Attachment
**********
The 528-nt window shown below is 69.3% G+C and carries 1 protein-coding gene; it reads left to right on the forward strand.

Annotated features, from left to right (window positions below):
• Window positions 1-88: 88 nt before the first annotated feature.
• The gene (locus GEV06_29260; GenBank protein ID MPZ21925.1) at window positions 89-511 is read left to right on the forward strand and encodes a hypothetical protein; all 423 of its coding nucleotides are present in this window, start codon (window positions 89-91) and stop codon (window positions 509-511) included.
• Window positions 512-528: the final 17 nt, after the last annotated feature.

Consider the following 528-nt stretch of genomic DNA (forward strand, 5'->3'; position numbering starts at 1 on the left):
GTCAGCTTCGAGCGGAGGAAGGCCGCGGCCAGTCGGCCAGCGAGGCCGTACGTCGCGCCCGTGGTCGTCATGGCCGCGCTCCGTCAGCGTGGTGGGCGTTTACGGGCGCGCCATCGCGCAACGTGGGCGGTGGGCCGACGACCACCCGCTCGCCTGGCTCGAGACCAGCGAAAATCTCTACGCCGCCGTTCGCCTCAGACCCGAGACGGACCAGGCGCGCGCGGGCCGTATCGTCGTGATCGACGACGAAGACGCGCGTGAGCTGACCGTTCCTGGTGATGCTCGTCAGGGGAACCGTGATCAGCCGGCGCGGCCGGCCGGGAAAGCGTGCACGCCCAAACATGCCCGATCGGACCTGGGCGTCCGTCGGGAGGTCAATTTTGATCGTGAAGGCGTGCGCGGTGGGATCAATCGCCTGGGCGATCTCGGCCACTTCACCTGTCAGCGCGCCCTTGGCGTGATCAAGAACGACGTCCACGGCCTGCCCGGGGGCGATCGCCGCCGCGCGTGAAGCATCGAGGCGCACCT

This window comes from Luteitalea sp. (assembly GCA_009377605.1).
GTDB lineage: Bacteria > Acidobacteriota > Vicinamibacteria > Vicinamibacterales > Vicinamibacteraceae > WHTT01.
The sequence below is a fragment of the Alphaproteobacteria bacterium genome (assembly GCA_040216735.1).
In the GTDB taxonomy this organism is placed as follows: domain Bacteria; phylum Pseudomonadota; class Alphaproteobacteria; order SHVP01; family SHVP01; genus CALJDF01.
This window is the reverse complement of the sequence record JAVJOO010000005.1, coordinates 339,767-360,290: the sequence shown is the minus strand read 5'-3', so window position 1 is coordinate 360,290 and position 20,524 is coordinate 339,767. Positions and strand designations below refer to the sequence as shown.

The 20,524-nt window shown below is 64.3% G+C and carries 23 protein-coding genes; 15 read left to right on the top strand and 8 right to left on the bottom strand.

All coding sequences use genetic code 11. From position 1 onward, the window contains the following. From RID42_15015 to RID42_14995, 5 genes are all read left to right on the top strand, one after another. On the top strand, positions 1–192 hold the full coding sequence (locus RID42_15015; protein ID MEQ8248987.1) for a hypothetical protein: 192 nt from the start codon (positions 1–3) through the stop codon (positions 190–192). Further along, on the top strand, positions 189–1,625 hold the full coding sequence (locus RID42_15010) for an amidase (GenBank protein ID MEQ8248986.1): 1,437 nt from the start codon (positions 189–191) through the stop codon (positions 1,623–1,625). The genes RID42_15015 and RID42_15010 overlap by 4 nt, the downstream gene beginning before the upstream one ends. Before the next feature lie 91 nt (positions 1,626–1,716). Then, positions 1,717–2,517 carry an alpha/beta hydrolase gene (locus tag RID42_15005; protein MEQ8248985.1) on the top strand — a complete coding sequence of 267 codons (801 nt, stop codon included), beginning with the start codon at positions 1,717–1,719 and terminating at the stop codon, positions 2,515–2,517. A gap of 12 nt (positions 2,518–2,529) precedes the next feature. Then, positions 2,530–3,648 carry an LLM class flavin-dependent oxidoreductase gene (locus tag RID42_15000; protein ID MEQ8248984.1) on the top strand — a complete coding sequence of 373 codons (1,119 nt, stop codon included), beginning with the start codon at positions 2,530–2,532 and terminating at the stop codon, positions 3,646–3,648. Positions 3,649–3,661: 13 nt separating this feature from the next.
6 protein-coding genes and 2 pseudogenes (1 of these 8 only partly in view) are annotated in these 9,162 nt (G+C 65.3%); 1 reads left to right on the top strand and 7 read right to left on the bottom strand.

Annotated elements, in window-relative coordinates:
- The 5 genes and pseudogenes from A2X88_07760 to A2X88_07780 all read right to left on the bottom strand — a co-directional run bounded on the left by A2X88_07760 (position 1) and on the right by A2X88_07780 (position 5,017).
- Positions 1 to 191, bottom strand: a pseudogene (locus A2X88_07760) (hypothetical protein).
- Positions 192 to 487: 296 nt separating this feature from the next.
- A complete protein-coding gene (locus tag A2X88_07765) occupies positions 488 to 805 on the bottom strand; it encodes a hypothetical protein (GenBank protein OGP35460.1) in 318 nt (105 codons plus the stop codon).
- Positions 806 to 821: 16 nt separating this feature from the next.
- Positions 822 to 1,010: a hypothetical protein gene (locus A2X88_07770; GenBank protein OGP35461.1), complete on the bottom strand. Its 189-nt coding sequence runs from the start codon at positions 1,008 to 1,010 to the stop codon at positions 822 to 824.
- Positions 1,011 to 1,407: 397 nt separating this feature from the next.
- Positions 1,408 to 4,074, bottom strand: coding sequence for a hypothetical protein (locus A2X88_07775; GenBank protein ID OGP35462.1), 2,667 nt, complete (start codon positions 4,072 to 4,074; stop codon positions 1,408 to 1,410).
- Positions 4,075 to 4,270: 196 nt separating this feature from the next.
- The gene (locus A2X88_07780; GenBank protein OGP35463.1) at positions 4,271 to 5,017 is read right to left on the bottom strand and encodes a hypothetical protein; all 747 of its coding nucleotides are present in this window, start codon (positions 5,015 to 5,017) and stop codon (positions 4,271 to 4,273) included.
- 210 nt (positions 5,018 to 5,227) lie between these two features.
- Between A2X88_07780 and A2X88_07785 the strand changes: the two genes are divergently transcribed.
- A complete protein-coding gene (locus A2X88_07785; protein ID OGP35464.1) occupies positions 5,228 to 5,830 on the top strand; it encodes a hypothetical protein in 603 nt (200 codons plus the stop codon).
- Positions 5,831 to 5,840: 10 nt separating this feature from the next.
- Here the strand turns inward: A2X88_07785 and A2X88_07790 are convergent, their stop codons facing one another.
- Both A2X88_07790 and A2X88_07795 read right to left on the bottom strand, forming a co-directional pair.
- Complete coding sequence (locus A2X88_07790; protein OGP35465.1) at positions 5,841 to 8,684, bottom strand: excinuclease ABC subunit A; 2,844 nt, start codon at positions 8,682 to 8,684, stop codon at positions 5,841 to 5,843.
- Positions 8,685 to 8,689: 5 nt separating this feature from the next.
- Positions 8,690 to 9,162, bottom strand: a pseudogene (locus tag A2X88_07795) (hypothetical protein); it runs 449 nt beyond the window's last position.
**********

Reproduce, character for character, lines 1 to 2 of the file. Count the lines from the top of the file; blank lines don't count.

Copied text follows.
The 528-nt window shown below is 69.3% G+C and carries 1 protein-coding gene; it reads left to right on the forward strand.

Annotated features, from left to right (window positions below):